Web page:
Chartered Building Engineer, Chartered Architectural Technologist and Fire Engineer at Olympus.
Q. Have you always had an interest in construction/engineering?
Yes, I have had an interest in architecture since I was a child, when I would draw detailed plans and elevations of buildings. I also used to enjoy making models of buildings, although I never used kits and always made everything from scratch, calculating the scale. Another interest was railways, for both the engineering and architectural aspects fascinated me.
Q. What was your route into the profession?
I did a degree in architectural technology, which, of course, focuses on the technical side of architecture. After graduation, I started working part-time for a local architect’s practice and I also set myself up in business. There were two areas that were of particular interest to me: historic buildings; and engineering and high-rise structures. My career since has largely been concerned with both.
Q. Have you experienced any resistance in the industry because of your gender?
I would say that my age has been more of an issue – some potential employers seemed to prefer younger people. Early on, I experienced opposition from some who found it strange for a girl to have such interests. I did not receive encouragement to go into architecture, construction or engineering, and information on such careers was decidedly lacking. If I go back to the days of A Levels, job roles such as architectural technologist, fire engineer and building engineer were never mentioned. It was as if they did not exist.
Q. What are the current challenges of your role?
Cladding on buildings, combustible materials in external walls and other fire safety defects are a huge problem. There are potentially thousands of buildings affected, and the situation is having serious financial, physical and mental health effects on the people who reside in them. It is a slow task and costly for building owners, with costs also being passed to residents who cannot afford to pay.
Q. What question do you get asked most often?
How I got involved with Grenfell and the issues arising from it. I had ideas about the spread and behaviour of the fire, which led to in-depth scientific and technical research, which was intended to assist the investigation by helping to explain what happened. From this, I developed a set of principles based on the geometry of a building – certain overall shapes, geometric forms and architectural features have specific types of fire behaviour and dynamics associated with them, and I have explained this in a report that has been widely circulated. It is possible from these principles to predict how a fire will spread in a building with a combustible façade, and this has implications for architectural design, firefighting and the testing of materials and construction.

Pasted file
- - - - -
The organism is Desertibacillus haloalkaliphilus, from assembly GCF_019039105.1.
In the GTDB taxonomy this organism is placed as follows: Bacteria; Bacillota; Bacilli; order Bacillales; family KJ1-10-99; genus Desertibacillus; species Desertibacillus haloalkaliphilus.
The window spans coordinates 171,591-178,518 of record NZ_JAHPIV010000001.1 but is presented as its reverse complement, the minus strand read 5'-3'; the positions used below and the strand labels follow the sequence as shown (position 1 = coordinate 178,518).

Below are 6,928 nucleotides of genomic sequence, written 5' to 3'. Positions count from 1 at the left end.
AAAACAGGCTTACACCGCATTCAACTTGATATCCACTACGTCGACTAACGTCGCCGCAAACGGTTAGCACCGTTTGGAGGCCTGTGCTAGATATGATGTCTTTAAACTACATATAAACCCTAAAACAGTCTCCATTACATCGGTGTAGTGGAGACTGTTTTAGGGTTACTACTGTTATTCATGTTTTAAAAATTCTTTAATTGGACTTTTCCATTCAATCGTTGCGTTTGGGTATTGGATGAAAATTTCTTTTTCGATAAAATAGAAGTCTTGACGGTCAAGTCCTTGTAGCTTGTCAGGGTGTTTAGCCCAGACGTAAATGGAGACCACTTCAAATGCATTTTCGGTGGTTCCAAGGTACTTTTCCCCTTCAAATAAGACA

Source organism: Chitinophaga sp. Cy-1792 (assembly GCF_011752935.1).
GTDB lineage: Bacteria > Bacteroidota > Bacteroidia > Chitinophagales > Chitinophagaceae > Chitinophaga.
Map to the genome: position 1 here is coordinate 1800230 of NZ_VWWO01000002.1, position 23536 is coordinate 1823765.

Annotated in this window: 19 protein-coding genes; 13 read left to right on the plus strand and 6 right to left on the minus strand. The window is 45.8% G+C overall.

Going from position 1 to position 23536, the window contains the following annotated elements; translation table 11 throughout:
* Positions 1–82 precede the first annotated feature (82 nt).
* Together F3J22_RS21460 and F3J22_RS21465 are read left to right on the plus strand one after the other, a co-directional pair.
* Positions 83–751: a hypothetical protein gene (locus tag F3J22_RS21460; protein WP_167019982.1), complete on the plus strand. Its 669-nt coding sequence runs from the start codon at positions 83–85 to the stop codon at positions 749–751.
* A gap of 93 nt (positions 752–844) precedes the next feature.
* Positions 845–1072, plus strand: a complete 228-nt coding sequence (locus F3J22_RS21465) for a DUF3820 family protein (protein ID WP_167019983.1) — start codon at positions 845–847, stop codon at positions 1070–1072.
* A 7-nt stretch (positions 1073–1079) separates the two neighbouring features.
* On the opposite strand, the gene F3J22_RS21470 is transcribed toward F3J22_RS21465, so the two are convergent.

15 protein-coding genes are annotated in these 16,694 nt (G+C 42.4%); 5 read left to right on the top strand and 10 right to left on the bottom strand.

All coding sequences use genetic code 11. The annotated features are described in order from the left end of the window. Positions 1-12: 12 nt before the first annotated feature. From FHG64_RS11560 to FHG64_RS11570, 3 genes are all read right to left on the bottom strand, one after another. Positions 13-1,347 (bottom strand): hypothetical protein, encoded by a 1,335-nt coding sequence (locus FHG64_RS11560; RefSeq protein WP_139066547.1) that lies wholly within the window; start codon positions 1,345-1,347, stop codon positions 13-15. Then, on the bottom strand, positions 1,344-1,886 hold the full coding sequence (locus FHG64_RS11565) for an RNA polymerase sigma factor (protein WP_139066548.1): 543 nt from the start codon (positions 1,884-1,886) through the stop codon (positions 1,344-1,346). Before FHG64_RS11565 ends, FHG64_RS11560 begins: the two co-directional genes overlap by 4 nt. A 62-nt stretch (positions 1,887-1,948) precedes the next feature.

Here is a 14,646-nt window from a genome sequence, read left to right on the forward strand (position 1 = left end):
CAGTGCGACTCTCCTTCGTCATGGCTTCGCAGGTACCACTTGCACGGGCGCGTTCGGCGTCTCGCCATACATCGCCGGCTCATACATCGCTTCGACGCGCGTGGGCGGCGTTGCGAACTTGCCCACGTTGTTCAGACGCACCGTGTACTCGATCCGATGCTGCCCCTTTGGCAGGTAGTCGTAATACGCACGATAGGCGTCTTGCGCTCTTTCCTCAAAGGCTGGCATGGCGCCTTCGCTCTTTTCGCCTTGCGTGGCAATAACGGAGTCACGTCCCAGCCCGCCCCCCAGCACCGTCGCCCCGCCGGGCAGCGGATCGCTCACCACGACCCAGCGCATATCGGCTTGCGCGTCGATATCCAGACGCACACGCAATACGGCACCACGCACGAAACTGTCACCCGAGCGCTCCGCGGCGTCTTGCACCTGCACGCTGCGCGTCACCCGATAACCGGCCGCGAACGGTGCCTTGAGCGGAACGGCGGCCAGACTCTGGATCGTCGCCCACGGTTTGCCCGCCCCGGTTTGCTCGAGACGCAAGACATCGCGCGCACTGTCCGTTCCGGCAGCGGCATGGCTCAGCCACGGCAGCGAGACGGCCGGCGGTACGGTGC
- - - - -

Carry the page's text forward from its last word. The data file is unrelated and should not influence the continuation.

Q. What inspires you?
The opportunity to be part of something that makes a difference to people’s lives. If I can make buildings safer and prevent another disaster like Grenfell, then it will bring me a lot of satisfaction. Where historic buildings are concerned, I am inspired by the need to save them from neglect, inappropriate alterations and unsuitable development. Heritage assets are always under threat, and it is important to ensure that they survive and are looked after. All my work with historic buildings is now done in my own time.
Q. What advice would you give your 20-year-old self?
Never give up on what you want to do, because you if want to achieve something badly enough, you will. Also never say that you will never do something, because you never know what might happen!